Acapulco was once (...)

, by Open Society Foundations

Mapping Digital Media: Citizen Journalism and the Internet

By Nadine Jurrat

The Open Society Media Program has commissioned background papers on a range of topics that are important for understanding the effects of new technology on media and journalism. The papers accompany a series of reports, "Mapping Digital Media," on the impact of digitization on democracy in 60 (...)

, by Common Dreams

The Terrorism Issue That Wasn’t Discussed

By Gareth Porter

In the commentary on the tenth anniversary of 9/11, the news and infotainment media have predictably framed the discussion by the question of how successful the CIA and the military have been in destroying al Qaeda. Absent from the torrent of opinion and analysis was any mention of how the (...)

, by Pambazuka

No Land! No House! No Vote!

Voices from Symphony Way

By the Symphony Way Pavement Dwellers, Pambazuka Press, 160 pages, 16.95£
Many outside South Africa imagine that after Mandela was freed and the ANC won free elections all was well. But the last two decades have led to increased poverty and inequality. Although a few black South Africans have (...)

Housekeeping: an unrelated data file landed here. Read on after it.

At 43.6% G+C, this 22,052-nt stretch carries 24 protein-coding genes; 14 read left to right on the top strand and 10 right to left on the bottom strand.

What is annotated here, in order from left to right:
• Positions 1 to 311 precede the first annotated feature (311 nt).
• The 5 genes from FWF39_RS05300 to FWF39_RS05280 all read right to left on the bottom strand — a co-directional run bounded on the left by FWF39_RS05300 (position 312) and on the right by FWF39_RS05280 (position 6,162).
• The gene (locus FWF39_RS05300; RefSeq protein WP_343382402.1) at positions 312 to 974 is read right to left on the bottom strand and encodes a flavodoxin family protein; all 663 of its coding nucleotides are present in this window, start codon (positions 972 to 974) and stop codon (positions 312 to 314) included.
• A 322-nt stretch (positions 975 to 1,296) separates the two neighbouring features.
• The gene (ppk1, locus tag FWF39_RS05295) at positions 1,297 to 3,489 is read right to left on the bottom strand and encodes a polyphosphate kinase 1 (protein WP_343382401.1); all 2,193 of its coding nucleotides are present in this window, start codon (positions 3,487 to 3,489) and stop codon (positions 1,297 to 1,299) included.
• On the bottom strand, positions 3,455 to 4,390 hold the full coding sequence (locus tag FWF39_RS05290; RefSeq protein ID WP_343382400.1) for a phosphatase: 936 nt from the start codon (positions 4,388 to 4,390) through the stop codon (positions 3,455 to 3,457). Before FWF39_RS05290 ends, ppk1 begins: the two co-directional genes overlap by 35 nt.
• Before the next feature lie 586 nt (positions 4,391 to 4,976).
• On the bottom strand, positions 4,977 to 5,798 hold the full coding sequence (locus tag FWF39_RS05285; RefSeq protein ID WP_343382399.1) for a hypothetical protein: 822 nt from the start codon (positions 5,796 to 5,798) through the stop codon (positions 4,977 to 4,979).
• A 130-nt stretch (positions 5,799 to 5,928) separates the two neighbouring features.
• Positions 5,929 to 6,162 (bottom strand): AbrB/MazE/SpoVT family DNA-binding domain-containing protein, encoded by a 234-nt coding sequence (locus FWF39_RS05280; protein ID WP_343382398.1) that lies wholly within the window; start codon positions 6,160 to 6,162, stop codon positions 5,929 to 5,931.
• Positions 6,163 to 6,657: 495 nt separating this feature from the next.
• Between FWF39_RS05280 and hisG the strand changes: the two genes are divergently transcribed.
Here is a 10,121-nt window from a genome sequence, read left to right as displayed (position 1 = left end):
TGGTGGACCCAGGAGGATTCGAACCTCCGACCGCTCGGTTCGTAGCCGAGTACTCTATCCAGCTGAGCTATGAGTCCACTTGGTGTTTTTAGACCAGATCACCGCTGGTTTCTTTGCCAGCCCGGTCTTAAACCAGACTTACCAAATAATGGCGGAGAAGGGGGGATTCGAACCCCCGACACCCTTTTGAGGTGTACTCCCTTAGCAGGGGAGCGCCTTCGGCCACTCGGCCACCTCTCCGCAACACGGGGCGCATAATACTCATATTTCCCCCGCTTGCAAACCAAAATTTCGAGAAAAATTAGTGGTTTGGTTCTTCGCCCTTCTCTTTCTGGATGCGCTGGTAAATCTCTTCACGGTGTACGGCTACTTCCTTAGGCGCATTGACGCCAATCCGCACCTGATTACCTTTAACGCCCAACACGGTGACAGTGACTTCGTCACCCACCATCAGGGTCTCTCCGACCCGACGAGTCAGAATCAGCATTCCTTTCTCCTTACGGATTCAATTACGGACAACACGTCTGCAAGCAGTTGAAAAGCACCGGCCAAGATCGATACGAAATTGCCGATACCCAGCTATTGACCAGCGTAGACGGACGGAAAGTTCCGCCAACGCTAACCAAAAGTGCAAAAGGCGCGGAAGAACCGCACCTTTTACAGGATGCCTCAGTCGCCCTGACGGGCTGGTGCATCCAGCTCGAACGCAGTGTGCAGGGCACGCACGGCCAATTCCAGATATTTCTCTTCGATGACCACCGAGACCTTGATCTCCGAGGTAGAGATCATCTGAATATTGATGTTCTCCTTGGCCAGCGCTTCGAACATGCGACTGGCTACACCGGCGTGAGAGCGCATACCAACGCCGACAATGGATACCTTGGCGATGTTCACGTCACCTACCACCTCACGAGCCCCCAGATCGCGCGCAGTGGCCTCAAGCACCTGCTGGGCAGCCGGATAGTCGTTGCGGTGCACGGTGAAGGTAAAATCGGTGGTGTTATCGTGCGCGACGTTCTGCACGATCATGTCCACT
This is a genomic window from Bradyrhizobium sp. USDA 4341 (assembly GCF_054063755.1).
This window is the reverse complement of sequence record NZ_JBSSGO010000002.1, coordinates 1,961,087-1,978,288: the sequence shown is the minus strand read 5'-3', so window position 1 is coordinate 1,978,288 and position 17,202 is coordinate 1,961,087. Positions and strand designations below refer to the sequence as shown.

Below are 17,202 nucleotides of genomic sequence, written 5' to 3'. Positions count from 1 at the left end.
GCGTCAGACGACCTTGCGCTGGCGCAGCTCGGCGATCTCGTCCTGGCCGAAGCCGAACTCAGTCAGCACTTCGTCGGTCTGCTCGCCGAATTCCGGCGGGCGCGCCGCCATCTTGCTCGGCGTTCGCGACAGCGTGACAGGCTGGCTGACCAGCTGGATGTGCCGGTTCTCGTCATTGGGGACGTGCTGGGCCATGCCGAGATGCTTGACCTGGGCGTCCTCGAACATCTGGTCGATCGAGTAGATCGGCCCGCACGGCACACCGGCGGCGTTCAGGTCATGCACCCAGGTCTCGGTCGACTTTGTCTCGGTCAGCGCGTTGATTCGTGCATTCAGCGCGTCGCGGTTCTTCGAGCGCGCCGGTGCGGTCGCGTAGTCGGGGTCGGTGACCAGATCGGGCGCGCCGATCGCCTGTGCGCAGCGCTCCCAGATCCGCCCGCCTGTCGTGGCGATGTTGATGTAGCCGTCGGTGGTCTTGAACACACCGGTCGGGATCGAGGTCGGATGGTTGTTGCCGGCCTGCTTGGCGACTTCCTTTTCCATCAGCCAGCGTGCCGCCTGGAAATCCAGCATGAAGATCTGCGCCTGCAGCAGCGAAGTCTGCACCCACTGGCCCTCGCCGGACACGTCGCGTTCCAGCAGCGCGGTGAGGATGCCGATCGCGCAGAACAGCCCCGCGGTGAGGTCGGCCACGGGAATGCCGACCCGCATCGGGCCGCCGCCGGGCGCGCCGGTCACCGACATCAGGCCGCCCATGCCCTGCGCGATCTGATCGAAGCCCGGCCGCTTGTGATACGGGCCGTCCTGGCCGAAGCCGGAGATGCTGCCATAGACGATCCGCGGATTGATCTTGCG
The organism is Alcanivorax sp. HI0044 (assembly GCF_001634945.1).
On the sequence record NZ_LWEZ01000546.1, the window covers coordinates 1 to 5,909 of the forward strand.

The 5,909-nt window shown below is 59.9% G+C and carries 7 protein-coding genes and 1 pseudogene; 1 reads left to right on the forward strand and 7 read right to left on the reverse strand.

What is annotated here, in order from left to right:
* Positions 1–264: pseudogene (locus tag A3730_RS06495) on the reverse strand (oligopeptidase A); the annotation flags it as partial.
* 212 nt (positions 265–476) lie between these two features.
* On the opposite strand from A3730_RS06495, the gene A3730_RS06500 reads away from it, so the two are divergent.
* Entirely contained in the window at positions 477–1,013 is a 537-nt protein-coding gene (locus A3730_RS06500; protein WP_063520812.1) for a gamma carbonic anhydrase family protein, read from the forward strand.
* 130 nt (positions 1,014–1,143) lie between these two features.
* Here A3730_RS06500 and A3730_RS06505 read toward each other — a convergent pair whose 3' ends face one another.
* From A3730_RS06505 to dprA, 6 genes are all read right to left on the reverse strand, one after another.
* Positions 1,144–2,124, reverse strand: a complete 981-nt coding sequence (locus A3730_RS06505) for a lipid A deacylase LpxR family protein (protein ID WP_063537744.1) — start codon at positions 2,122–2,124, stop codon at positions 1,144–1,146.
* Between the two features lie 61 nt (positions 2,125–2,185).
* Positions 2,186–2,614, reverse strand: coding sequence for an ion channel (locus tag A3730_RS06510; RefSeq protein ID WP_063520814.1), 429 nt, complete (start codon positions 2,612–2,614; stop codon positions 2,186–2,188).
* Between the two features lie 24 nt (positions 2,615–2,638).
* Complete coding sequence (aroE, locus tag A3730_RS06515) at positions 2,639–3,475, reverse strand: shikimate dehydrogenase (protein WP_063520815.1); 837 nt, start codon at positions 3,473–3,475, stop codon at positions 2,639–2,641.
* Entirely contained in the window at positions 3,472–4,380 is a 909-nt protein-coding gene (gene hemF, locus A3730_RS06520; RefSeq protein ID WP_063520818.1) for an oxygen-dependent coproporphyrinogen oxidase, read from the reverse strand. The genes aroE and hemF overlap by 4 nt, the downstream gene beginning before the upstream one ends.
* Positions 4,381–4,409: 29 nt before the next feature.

, by Social Watch

Honduras: Commission Against Femicide Calls for Effective Legislation

The civil society organizations that make up the Commission against Femicide (the murder of women) in Honduras expressed last week their indignation and concern at the increase in this phenomenon in the country and the fact that the authorities are showing "little or no interest" in it. They (...)

, by SACSIS

Reinventing Africa as a Country

By Liepollo Pheko

Africa is again becoming a “country” in the popular discourse of Western media intent on rebranding the entire continent as the eternal basket case.
Despite North Africa’s Arab Spring (which has inspired a global movement against corrupt and undemocratic leadership) and the birth of Africa’s 54th (...)